Diagnosing the dead: what killed Goya and made Florence Nightingale suffer?
The University of Maryland School of Medicine hosts an annual Clinicopathological Conference in which a contemporary medical diagnosis is applied to the death of a famous historical figure.
Often the so-called 'patient' died of a mysterious ailment or disease that was unknown or untreatable during the time of the person's life.
Experts are given what was known about the illness and are asked to provide the most likely cause of death. This year's 'patient' was the Spanish painter Francisco Goya.
The 2017 'patient'
Francisco Goya is considered the most important Spanish painter of the late 18th and early 19th century. Goya led a healthy life until the age of 46. At that time he began experiencing a variety of ailments including a loud buzzing in his ears, shivers, hallucinations, headaches, difficulty seeing and partial paralysis. After being confined to his bed for a period of five months, all of those symptoms slowly disappeared, with the exception of the buzzing in his ears.
Goya eventually suffered a complete loss of hearing which persisted for the remainder of his life. This upset the painter and had a profound influence on his art. Dr. Ronna Hertzano, a University of Maryland surgeon specializing in the head and neck, believes Goya suffered from Susac's Syndrome, a rare autoimmune condition characterized by three main symptoms: brain disease, hearing loss, and vision loss.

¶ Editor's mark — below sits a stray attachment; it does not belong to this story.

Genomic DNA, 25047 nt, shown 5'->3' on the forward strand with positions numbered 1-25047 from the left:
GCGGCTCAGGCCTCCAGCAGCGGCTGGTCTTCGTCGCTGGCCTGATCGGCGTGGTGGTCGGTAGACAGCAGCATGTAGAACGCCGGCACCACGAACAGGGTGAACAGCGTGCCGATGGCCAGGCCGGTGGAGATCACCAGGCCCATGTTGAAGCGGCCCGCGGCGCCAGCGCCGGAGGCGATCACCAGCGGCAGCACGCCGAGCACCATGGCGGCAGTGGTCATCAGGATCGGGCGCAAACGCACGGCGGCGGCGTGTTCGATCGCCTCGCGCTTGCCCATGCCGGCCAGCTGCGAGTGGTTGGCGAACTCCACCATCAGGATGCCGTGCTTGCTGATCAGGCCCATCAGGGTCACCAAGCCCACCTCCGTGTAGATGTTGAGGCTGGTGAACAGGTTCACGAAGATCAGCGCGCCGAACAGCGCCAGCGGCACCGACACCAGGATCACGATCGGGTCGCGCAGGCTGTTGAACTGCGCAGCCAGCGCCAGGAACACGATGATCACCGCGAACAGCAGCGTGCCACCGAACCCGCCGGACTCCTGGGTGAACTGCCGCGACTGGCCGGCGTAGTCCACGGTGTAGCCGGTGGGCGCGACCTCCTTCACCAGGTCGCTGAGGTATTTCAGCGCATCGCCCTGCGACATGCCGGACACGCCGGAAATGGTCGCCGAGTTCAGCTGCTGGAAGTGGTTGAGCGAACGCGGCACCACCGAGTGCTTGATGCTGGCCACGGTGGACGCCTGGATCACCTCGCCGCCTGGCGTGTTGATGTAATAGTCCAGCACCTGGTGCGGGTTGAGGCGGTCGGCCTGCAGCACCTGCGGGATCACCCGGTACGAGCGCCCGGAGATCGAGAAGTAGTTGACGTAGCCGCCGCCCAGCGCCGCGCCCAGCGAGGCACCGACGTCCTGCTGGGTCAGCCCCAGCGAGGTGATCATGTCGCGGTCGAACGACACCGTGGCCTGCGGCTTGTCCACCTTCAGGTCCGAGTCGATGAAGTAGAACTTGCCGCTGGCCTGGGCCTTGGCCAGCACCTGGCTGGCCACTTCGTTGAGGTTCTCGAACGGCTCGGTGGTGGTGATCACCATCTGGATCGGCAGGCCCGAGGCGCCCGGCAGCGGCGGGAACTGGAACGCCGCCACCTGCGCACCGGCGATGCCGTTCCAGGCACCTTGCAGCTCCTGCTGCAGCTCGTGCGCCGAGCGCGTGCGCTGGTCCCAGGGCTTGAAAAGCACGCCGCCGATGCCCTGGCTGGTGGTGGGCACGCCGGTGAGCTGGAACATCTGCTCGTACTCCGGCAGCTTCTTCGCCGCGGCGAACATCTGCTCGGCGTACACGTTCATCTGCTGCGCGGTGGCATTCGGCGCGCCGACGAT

Dr. Philip Mackowiak, professor emeritus from the University of Maryland's School of Medicine, helps organize the conference. He summarizes the findings of two former "patients"— the founder of modern nursing Florence Nightingale, and Abraham Lincoln, who was assassinated while serving as president of the United States.
Nightingale likely suffered from PTSD, which was not known in the Victorian era. Given today's trauma care, Lincoln would not only have survived the assassination, he would have been able to continue serving as president.